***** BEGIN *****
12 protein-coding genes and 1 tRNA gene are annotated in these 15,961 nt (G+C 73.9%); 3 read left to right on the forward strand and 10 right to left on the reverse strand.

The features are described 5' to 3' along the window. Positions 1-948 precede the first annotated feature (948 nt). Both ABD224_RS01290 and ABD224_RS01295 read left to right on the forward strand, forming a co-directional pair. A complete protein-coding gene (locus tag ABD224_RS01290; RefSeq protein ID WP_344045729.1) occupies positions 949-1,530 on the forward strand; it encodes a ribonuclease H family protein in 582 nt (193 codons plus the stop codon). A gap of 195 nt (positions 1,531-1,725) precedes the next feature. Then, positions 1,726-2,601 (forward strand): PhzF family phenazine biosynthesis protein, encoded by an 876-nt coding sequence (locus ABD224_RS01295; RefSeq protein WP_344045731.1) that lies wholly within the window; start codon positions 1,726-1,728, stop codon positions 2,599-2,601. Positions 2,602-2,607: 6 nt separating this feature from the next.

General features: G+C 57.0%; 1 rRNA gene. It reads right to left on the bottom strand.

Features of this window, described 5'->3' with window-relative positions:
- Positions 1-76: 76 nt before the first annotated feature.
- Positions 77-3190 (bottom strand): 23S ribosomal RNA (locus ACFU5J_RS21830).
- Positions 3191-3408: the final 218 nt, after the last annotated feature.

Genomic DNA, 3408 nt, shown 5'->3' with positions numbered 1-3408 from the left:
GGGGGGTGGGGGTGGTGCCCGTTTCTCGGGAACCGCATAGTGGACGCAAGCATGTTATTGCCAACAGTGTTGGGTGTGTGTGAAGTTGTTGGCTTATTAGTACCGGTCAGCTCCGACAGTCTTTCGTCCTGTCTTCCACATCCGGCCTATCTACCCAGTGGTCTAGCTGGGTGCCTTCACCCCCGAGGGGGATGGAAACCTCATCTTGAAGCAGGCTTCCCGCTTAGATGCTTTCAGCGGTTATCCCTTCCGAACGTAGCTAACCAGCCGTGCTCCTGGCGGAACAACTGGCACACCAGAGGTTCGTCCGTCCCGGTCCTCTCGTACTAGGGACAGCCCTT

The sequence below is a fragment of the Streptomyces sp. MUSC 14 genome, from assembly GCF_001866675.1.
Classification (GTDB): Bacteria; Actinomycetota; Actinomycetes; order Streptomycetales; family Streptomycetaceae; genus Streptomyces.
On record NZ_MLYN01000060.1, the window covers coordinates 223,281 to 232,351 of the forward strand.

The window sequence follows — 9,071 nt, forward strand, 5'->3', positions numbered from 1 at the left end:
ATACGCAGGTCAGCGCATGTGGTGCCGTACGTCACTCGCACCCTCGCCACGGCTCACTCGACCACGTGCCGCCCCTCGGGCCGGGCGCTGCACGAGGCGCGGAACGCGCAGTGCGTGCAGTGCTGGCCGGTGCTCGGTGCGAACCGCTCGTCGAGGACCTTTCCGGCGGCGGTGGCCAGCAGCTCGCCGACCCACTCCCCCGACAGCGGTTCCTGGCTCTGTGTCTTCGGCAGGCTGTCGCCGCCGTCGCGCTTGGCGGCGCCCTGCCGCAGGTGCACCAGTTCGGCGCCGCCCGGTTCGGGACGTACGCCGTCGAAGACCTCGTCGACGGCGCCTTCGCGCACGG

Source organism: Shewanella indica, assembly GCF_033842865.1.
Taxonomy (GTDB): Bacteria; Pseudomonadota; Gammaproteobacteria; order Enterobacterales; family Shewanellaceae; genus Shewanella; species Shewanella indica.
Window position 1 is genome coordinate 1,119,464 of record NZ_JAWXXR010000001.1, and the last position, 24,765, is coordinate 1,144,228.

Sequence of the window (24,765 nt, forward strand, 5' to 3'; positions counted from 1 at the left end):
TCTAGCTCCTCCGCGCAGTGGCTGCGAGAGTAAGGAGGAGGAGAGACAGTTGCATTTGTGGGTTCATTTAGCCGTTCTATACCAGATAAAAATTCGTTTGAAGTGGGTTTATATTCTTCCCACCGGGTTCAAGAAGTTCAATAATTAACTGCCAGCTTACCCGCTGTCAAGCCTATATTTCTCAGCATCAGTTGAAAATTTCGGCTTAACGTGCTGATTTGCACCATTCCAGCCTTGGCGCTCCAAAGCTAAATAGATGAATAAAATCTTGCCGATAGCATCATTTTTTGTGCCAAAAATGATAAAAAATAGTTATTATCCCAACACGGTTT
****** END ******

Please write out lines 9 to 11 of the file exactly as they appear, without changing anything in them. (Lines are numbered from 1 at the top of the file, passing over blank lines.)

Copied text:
GGGGGGTGGGGGTGGTGCCCGTTTCTCGGGAACCGCATAGTGGACGCAAGCATGTTATTGCCAACAGTGTTGGGTGTGTGTGAAGTTGTTGGCTTATTAGTACCGGTCAGCTCCGACAGTCTTTCGTCCTGTCTTCCACATCCGGCCTATCTACCCAGTGGTCTAGCTGGGTGCCTTCACCCCCGAGGGGGATGGAAACCTCATCTTGAAGCAGGCTTCCCGCTTAGATGCTTTCAGCGGTTATCCCTTCCGAACGTAGCTAACCAGCCGTGCTCCTGGCGGAACAACTGGCACACCAGAGGTTCGTCCGTCCCGGTCCTCTCGTACTAGGGACAGCCCTT

The sequence below is a fragment of the Streptomyces sp. MUSC 14 genome, from assembly GCF_001866675.1.
Classification (GTDB): Bacteria; Actinomycetota; Actinomycetes; order Streptomycetales; family Streptomycetaceae; genus Streptomyces.